There is a dedication to your art, and then there’s DEDICATION TO YOUR ART.

I’d say that the Denver-based 19-year-old Brady Dollyhigh has the latter because he’s currently touring an exhibit featuring a piece of artwork drawn in one, continuous line that he did over 24 hours.

I don’t think I’ve done anything for 24 hours straight, not even stay awake – Which is kind of a miracle in and of itself, considering that I tend to procrastinate paired with access to Netflix. But I digress.

According to the Know, Brady’s 24-hr-art-extravaganza will be one of the varieties of pieces featured at his exhibit, The Art of Brady. The 15 ft. long, 20 in. tall drawing (titled Death of Childhood) shows one of the styles that’s helped Brady distinguish his art, where he draws a surreal collage of images without ever picking up his pen.

While he’s done pieces like this before, some in color, and some in black and white, none have ever been quite to this scale. There’s even a YouTube video of the teen accomplishing the feat, and I have to say, it’s fascinating to watch the designs spool out behind Brady’s pen.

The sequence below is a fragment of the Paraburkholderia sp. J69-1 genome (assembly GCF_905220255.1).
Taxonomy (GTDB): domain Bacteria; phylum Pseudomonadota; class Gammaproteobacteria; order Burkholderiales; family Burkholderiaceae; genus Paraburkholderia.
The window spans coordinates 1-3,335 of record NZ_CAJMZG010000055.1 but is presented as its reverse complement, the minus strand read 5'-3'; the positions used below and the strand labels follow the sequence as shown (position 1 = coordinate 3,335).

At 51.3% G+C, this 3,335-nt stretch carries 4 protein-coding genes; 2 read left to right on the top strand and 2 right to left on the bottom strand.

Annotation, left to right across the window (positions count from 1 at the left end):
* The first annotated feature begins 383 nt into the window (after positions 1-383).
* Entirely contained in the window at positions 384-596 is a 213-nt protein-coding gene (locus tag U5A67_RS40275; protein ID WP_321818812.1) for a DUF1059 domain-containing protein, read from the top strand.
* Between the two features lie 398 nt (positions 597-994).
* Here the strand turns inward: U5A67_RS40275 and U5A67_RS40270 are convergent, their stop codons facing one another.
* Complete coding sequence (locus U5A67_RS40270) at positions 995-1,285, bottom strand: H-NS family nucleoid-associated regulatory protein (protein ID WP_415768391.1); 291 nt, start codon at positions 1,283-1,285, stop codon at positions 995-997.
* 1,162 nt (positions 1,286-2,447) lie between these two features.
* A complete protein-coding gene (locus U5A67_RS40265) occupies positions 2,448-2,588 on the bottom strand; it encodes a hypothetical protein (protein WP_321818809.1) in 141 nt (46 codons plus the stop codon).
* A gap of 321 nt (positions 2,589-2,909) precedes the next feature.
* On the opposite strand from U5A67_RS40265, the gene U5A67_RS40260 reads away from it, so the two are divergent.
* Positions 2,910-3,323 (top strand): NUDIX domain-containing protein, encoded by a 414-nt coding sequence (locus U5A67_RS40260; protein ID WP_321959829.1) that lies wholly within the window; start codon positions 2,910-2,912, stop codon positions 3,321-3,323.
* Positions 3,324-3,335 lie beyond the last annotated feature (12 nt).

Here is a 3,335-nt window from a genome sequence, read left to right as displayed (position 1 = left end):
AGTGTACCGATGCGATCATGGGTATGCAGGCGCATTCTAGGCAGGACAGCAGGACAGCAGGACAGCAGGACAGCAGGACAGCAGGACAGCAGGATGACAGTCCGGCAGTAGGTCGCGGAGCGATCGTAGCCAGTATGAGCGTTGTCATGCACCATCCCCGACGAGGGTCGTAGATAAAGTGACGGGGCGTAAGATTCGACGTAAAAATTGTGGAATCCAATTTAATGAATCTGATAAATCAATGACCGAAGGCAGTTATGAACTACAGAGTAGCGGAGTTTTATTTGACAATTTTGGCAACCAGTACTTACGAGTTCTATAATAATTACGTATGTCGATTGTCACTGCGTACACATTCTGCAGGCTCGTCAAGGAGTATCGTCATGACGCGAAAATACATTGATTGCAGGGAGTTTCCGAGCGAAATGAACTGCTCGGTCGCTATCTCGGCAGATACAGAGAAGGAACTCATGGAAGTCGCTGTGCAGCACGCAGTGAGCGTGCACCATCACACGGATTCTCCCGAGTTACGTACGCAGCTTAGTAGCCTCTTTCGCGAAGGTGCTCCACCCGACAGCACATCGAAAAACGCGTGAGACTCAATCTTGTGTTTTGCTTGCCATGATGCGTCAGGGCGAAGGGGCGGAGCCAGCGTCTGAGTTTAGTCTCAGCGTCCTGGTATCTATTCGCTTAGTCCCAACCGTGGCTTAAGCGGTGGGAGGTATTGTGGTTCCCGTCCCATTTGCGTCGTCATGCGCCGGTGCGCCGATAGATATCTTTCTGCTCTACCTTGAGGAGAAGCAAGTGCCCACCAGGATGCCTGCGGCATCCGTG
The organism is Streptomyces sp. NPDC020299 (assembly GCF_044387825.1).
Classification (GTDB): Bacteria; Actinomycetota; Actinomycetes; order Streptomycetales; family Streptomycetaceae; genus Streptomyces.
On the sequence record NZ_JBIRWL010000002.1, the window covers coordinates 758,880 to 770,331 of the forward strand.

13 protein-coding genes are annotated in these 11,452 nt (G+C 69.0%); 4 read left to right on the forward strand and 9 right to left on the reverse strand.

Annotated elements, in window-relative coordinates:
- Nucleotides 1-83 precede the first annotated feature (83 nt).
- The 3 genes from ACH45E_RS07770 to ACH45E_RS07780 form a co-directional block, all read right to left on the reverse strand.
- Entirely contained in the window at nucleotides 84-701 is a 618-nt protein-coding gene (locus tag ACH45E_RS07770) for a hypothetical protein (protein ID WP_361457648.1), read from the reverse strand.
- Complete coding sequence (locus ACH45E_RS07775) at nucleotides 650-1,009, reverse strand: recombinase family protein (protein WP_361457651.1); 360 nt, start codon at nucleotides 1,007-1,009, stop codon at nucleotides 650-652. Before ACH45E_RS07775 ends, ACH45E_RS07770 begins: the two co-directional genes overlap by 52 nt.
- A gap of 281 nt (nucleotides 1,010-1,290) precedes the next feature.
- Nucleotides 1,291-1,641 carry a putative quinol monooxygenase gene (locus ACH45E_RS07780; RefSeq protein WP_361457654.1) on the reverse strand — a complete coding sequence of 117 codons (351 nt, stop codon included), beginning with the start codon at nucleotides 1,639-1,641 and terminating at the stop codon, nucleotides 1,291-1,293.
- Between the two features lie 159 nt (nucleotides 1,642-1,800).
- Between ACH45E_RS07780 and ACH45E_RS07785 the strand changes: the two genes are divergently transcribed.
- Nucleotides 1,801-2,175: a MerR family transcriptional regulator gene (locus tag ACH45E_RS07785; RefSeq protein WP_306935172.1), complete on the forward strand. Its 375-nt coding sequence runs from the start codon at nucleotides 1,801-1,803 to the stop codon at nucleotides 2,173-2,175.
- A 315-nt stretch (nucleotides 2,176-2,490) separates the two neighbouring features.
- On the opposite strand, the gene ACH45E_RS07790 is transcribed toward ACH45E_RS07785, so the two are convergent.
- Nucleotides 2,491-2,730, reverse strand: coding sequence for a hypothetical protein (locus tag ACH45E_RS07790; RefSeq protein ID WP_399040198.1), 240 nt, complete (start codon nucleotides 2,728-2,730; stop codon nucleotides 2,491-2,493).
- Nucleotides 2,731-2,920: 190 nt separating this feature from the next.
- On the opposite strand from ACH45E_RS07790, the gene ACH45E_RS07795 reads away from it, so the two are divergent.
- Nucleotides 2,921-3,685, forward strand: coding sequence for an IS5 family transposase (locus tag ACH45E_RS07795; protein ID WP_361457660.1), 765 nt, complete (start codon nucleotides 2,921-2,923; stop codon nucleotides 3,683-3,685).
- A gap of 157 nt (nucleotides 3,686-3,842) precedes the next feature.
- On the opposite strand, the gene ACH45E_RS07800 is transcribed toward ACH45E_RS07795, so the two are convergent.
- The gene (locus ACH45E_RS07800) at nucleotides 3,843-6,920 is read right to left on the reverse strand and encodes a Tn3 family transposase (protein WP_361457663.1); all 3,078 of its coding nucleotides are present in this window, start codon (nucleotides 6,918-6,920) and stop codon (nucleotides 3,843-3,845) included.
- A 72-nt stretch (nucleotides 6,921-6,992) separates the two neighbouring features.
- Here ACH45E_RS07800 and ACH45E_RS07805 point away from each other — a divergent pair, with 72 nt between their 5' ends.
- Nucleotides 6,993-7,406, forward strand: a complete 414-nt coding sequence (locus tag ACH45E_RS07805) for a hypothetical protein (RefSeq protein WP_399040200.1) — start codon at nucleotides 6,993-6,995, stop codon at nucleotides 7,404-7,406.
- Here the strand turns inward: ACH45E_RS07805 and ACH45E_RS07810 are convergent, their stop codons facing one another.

According to Brady, his line art started as an exercise he used while working on his final portfolio for high school. During that period, he experienced a month-long dry spell while he brainstormed concept after concept for his project.

Finally, he decided to clear his head of all the mental clutter by making one seamless, single-stroke piece, the experience akin to a stream-of-consciousness release. In the end, that turned out to be the sparking point for his portfolio, allowing him to graduate with flying colors.

After high school, Brady applied and was accepted to the Savannah College of Art and Design, and with two scholarships to boot. Even with the financial help, going to college was still beyond Brady’s means and he didn’t end up going on to higher education. But from his perspective, it’s better that he didn’t end up continuing. After all, Brady’s been honing his artistic skills on his own since he began doing freelance work during high school, and it’s allowed him to learn on the job while getting paid for it.

Besides his line art, Brady’s also worked with graphic design and painting, both for which he accepts commissions and often posts online. But if you’d like to go see his work in person, The Art of Brady is currently on display at the Lakewood Cultural Center’s Corner Gallery until September 30, typically from 8 a.m. to 5 p.m. Even better, the exhibit is entirely free.

After all, is said and done, my point is this: Brady Dollyhigh has more dedication in his little finger than I do in my entire body, and it’s incredibly impressive. Go see his art.